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[Tech Read] China looms over Korea (4): Is China winning in 5G?

IT powerhouse Korea challenged as China wades in with economies of scale and US-China rivalry intensifies upon COVID-19

May 25, 2020 - 11:54 By Shim Woo-hyun

ICT Minister Choi Ki-young (left) listens to an OE Solutions’ official explaining about the company’s optical transceiver at its production line located in Gwangju, South Jeolla Province, Monday. (Yonhap)

China’s race to enter mainstream tech is intensifying against not only the US but also its neighbor South Korea. With China aggressively pushing advancements of key technologies, Korea has been forced to take up the gauntlet before it is too late. The Korea Herald’s Tech Team has looked into four key areas to measure the technological gap between Korea and China and to offers forecasts about how the competition would develop. This is the fourth installment.

By IT Team

(4) 5G: Is China winning?

The global battle for 5G dominance between China and Korea is still in the early stages. But the competition is intense.

The 5G competition between the two nations is marked by rivalry between Huawei and Samsung Electronics, both of which are providers of end-to-end 5G solutions, ranging from chipsets and base stations to smartphones. Samsung Electronics and Huawei are also the largest 5G patent holders in the world. 

In terms of the 5G equipment market share, China appears to be winning, largely backed by wider domestic demand. In fact, with Korea and China supplying most of the 5G equipment to meet demand worldwide at present, the global market proportion of 5G equipment players also depend heavily on domestic situation.

In China, there are currently about 150,000 5G stations built by major telecommunications firms. As of February this year, the number of Chinese who subscribe to 5G services reached 26 million.

Despite the potential roadblocks from the ongoing trade war between the US and China, the market share of Chinese 5G equipment firms is expected to grow, as China plans to add 450,000 stations by the end of 2020.

In the fourth quarter last year, Huawei was ranked first with a 35.3 percent market share, according to Dell’Oro’s market report.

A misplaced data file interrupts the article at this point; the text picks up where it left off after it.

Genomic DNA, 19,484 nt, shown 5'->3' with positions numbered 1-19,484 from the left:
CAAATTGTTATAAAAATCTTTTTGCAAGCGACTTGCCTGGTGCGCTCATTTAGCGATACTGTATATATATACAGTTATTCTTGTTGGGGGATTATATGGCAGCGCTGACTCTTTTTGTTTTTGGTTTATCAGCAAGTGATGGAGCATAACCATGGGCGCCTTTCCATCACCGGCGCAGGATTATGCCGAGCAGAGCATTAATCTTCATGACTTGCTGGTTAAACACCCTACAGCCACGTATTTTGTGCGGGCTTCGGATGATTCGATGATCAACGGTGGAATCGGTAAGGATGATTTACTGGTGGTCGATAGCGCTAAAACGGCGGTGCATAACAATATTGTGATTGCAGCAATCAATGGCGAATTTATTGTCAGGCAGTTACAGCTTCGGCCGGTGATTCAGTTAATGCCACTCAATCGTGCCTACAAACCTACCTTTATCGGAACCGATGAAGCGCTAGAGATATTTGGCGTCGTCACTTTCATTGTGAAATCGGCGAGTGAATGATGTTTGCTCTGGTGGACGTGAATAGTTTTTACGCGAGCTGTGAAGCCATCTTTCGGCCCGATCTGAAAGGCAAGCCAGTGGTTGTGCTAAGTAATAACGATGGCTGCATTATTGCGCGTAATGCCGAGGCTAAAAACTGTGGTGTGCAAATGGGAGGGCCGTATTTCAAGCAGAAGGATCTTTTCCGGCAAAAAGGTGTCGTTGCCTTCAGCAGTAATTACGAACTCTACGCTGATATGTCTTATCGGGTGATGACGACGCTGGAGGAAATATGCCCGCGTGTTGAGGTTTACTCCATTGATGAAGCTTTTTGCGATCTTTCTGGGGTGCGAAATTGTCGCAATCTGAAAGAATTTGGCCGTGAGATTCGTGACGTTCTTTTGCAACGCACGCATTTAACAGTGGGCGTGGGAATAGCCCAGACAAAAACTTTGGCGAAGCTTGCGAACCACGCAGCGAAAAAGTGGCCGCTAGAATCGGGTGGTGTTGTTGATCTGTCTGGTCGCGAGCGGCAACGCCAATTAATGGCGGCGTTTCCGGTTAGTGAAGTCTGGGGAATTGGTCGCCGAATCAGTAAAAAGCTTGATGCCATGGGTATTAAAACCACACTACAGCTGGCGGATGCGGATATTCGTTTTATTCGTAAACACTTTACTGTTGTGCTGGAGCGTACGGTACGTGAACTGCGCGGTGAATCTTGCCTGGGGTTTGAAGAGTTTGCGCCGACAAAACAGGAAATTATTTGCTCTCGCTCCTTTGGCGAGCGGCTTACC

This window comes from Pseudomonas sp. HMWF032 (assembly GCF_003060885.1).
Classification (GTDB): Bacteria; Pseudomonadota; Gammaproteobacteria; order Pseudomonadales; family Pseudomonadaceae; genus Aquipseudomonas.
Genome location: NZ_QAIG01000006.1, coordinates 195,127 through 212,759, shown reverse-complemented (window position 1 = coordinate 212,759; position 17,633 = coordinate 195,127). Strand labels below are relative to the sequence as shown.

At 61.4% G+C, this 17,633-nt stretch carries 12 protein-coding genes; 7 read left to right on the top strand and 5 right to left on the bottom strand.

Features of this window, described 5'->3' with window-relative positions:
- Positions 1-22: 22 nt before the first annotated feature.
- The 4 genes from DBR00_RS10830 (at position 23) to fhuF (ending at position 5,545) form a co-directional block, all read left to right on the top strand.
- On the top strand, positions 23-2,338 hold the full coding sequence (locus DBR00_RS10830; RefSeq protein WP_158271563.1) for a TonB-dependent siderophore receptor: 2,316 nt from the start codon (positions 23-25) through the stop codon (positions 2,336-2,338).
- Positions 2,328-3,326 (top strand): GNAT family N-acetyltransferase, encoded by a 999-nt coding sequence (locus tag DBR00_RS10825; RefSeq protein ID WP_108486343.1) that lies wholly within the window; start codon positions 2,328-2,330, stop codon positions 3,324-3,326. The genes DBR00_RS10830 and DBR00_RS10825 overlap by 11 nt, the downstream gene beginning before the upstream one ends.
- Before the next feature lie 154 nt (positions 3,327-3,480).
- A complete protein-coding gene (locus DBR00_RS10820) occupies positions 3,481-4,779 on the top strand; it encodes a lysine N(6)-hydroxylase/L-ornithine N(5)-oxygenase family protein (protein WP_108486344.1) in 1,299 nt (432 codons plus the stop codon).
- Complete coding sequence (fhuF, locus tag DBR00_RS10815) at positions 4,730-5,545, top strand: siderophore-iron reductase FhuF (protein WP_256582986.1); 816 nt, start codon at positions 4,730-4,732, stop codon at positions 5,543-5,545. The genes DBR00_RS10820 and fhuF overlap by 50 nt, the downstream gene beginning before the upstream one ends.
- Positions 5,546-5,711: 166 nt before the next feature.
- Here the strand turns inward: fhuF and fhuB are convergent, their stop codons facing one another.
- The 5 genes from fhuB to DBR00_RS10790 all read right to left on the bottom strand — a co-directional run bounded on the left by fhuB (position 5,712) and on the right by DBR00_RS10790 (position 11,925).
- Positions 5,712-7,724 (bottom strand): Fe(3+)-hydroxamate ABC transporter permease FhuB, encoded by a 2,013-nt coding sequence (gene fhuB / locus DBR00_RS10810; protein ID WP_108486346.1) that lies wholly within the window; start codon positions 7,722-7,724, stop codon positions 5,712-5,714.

Meanwhile, Korea’s 5G equipment manufacturer Samsung Electronics saw its share drop from 37.8 percent in the first quarter to 10.4 percent. This was because there was wide 5G network infrastructure expansion in Korea at the start of the year, before sales slowed down as demand from telecom firms leveled off.

Korea now has around 100,000 5G stations built nationwide, with 5.3 million users as of February 2020.

According to the ICT Ministry, the number of 5G stations would reach at 170,000 by the end of this year, though this is less than China.

Samsung Electronics is expected to minimize the gap with Huawei by ramping up its efforts to sell its equipment to the US. Samsung has previously secured contracts to provide 5G equipment to Verizon, AT&T, Sprint and US Cellular.

In technical terms, the competition between two nations is quite close, especially when it comes to the number of patents issued by companies based in the two nations.

“When speaking of 5G dominance, the number of patents and related research papers published often indicate companies’ prospects in the market, like the major 3G and 4G patent holders controlled the related markets in previous years,” an official from a local telecom firm said.

China-based companies have the largest share in terms of the number of patent families -- both granted and nongranted patent applications -- according to the research firm Iplyptics’ latest 5G report commissioned by the German Federal Ministry for Economic Affairs and Energy.

More than one-third, or 33 percent, of all 5G patent declarations have come from Chinese companies. South Korea followed in second place with 27 percent, ahead of European companies with 16.9 percent and US companies with 14 percent.

However, when it comes to the number of 5G patents granted by international patent offices, Samsung Electronics came in first place. Samsung Electronics currently holds 1,728 granted patents, while Huawei was in fourth place with 1,274 patents.

Exactly how the patent competition will develop in the future, however, is still unclear, according to an industry source.

“The 5G (sector) is still newly emerging technology, and there are many years to come with more researches in the area,” an official from one major 5G equipment company said.

By Shim Woo-hyun (

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